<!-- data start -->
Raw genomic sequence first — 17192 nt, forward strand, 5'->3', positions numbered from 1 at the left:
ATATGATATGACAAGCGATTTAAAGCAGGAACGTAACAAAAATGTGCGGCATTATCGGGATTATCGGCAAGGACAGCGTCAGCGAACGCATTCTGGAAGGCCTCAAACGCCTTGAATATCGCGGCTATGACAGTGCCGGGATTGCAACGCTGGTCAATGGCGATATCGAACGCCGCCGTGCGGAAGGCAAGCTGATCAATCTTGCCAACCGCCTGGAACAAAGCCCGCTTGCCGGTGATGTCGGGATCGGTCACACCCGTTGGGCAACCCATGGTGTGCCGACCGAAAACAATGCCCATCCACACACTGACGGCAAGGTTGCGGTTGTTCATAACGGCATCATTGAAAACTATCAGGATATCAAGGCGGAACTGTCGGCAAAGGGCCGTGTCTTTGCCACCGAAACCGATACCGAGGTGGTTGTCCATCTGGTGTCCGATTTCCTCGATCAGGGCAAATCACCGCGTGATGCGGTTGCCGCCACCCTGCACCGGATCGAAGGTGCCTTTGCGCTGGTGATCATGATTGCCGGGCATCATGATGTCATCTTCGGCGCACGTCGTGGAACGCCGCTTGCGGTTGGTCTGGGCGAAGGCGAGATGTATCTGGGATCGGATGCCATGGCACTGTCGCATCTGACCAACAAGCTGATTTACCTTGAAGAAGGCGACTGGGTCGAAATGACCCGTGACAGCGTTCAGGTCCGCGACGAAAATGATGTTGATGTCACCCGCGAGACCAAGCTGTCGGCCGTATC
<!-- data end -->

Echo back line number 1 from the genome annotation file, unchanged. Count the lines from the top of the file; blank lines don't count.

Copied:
Raw genomic sequence first — 17192 nt, forward strand, 5'->3', positions numbered from 1 at the left: